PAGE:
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  • Gallbladder disease and thus surgery are extraordinarily common; whereas most cholecystectomies occur uneventfully, there are many serious complications that can occur. Thus, the surgeon should not be lulled into a sense of complacency

  • Regardless of patient or gallbladder disease severity, each surgeon should develop a list of steps to laparoscopic cholecystectomy, which should be followed in order every time. Inability to proceed through the steps should prompt either deviation to an established “bail out” maneuver (eg, sub-total cholecystectomy), or conversion to open

  • Anatomic variations in both biliary and arterial anatomy are common; the surgeon must familiarize themselves with these variants and anticipate their existence.


Cholecystectomy is one of the most commonly performed surgeries in North America. It is commonly performed on an outpatient basis, but also makes up a large portion of surgeries done in the hospital setting. It most often goes smoothly and is considered “just another gallbladder.” However, even a modestly experienced surgeon knows that gallbladder surgery can be fraught with technical difficulties and challenges. One of the biggest mistakes the surgeon can make regarding cholecystectomy is to become complacent and not appreciate the gravity of the rare but potentially devastating complications that are possible. In this chapter we will discuss potential bail-out strategies and surgical issues in regard to gallbladder surgery.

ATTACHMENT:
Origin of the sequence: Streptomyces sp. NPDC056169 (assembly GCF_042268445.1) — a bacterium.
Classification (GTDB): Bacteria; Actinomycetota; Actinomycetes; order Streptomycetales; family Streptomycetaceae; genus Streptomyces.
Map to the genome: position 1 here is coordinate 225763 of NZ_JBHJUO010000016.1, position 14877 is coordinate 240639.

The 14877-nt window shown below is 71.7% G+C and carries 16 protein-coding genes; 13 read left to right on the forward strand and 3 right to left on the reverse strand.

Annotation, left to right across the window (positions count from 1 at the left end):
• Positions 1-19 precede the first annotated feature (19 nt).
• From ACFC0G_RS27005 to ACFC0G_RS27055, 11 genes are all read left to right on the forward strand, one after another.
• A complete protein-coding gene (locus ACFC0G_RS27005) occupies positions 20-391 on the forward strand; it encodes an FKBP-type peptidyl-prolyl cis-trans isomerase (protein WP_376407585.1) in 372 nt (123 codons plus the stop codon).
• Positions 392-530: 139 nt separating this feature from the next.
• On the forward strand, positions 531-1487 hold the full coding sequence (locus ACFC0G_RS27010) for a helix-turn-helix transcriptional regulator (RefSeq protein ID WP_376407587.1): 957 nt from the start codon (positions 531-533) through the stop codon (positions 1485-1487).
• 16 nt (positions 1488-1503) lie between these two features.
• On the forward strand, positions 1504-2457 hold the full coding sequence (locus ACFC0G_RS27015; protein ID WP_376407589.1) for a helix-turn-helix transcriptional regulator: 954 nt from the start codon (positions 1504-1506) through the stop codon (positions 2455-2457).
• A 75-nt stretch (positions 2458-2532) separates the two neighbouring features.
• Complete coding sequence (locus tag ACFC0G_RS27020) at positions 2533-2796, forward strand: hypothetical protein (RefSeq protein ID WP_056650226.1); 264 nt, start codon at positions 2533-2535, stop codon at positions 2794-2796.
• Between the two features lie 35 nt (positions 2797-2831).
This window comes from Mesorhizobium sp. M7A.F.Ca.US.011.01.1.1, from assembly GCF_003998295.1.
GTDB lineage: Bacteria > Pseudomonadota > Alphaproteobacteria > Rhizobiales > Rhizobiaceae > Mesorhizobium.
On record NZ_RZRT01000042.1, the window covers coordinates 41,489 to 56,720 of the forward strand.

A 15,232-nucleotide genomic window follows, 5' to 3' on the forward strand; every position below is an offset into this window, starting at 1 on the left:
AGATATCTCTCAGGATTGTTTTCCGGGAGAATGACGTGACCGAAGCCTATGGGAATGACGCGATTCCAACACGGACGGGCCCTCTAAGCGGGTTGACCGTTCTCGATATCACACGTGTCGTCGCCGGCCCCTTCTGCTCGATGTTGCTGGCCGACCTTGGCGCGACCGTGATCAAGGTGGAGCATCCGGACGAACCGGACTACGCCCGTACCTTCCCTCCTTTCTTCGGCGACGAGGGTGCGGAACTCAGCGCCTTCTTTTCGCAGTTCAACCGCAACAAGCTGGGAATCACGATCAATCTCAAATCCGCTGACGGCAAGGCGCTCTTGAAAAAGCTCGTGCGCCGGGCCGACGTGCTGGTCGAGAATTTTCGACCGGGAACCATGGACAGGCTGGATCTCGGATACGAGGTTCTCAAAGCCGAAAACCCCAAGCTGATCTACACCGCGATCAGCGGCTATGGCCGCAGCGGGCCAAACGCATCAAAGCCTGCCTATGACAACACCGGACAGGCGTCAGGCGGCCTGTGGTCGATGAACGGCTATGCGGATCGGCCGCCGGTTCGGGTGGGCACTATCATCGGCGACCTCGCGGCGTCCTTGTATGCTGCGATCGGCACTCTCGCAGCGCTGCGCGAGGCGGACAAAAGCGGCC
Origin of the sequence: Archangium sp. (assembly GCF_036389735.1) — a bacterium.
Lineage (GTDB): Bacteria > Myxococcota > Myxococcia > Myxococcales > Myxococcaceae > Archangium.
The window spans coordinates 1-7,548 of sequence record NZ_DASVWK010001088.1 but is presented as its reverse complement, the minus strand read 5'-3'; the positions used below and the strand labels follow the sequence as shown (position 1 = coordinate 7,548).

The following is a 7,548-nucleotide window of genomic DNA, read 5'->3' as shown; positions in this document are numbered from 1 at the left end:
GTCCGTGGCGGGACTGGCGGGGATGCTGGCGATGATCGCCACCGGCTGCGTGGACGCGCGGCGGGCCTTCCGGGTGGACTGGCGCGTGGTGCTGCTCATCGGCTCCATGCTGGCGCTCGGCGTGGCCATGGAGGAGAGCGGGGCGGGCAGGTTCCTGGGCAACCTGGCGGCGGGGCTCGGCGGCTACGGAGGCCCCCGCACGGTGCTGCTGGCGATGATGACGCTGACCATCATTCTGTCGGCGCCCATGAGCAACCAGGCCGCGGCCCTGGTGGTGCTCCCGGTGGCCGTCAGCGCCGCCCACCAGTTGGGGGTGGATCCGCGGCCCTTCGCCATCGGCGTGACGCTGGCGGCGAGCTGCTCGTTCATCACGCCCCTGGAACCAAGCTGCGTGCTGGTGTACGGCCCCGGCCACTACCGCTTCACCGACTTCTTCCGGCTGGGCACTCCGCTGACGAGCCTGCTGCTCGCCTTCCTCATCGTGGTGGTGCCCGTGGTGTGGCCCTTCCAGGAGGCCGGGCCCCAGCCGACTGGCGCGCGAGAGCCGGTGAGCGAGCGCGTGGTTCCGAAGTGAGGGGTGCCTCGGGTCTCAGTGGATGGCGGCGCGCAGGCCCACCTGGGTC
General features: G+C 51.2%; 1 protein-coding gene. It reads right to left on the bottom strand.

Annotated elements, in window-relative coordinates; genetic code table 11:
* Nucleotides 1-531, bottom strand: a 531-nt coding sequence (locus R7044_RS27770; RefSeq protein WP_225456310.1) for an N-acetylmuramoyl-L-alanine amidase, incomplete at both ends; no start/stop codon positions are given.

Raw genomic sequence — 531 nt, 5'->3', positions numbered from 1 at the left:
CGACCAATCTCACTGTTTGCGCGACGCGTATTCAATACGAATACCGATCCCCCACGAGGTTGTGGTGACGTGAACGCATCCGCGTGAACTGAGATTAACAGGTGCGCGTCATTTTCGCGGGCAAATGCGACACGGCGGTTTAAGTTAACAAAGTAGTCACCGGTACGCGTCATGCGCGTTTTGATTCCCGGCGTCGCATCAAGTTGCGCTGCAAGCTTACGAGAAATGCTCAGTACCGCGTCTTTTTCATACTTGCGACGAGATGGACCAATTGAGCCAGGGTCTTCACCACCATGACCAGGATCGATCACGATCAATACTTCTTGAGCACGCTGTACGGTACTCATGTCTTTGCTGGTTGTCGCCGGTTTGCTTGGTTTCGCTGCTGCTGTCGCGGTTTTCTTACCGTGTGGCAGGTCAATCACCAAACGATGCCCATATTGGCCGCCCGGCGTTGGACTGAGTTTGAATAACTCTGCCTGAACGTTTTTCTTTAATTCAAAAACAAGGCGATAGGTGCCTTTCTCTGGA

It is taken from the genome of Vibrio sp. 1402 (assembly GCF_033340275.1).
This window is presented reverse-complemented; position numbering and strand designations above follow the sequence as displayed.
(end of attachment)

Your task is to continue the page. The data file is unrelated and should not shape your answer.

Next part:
Pitfalls and Pearls

  • ✓ Most cholecystectomies appear to proceed smoothly but this should not lull the surgeon into complacency in regard to potentially devastating complications.

  • ✓ The anatomy can be difficult to define, especially in the setting of severe or chronic inflammation.

  • ✓ Anatomic variation is common and should be well-known to the surgeon.

  • ✓ Cholecystectomy is the preferred treatment for cholecystitis except in the rare situation of prohibitive operative risk.

  • ✓ In rare situations, a percutaneous cholecystostomy tube may provide a temporizing measure to avoid likely complications.

  • ✓ Laparoscopic access to the hostile abdomen requires experience and patience.

  • ✓ Open surgery must always remain an option for the surgeon, even from the start.

  • ✓ Partial cholecystectomy is a well-described bail-out strategy and has acceptable outcomes, especially when compared with major complications.

  • ✓ The dome-down approach to cholecystectomy has proponents and detractors. Clarification of anatomy and meticulous dissection is likely more important than any particular technique.


Case Study 11.1

The hypothesis: If possible, at times it may be better to temporize cholecystitis and delay surgery until risk factors can be mitigated.

The story: An 85-year-old male is in the intensive care unit (ICU) and being treated for a pneumonia and sepsis for the last week. He is now improving from a respiratory standpoint but he had a fever and right upper quadrant (RUQ) pain, and workup has revealed only cholecystitis as the likely source. The patient’s family members note that he has had RUQ ...

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